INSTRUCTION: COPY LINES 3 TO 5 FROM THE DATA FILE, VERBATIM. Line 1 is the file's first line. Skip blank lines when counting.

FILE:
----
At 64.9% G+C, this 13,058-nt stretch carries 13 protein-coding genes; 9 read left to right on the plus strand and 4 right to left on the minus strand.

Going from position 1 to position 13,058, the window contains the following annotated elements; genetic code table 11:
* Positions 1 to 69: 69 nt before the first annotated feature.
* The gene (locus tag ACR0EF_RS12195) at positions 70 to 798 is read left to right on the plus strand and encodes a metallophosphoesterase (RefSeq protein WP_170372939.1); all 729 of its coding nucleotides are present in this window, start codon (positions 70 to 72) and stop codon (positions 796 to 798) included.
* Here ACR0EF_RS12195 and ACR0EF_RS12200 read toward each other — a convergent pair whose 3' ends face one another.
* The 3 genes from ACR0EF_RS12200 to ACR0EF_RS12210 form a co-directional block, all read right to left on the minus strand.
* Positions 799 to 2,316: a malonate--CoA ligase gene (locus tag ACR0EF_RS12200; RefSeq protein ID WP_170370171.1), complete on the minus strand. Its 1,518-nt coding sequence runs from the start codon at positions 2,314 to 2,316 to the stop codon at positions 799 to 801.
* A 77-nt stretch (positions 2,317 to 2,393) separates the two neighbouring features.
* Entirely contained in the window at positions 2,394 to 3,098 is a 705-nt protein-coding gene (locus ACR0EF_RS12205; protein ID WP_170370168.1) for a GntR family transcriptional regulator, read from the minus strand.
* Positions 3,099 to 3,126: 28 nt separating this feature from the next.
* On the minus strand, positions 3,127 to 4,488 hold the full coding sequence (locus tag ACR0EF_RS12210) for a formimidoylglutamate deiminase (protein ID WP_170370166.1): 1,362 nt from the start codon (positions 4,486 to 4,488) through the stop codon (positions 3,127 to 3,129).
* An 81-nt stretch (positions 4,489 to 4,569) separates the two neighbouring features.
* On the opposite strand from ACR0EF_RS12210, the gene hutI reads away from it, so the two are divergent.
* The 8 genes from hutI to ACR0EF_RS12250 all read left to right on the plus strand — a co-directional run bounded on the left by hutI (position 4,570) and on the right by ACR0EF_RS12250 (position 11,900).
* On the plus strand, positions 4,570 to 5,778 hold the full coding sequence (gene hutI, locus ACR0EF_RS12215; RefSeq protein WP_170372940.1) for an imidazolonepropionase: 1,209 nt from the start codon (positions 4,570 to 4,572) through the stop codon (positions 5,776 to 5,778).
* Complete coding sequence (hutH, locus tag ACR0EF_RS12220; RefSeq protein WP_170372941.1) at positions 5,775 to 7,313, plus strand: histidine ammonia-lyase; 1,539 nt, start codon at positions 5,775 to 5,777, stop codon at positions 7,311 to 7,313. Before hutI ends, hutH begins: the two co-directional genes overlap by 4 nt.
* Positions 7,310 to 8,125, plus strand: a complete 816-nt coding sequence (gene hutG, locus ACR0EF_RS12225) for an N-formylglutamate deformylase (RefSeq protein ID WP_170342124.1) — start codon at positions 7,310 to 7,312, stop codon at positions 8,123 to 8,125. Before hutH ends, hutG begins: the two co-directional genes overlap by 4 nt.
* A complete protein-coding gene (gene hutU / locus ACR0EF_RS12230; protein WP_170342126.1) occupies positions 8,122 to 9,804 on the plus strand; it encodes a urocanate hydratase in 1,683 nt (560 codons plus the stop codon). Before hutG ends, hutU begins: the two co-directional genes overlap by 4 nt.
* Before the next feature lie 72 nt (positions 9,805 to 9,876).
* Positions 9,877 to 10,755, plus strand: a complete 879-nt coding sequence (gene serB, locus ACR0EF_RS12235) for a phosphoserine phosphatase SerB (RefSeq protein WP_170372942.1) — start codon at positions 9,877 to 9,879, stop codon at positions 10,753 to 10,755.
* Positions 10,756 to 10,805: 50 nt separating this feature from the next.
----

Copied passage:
* Positions 1 to 69: 69 nt before the first annotated feature.
* The gene (locus tag ACR0EF_RS12195) at positions 70 to 798 is read left to right on the plus strand and encodes a metallophosphoesterase (RefSeq protein WP_170372939.1); all 729 of its coding nucleotides are present in this window, start codon (positions 70 to 72) and stop codon (positions 796 to 798) included.
* Here ACR0EF_RS12195 and ACR0EF_RS12200 read toward each other — a convergent pair whose 3' ends face one another.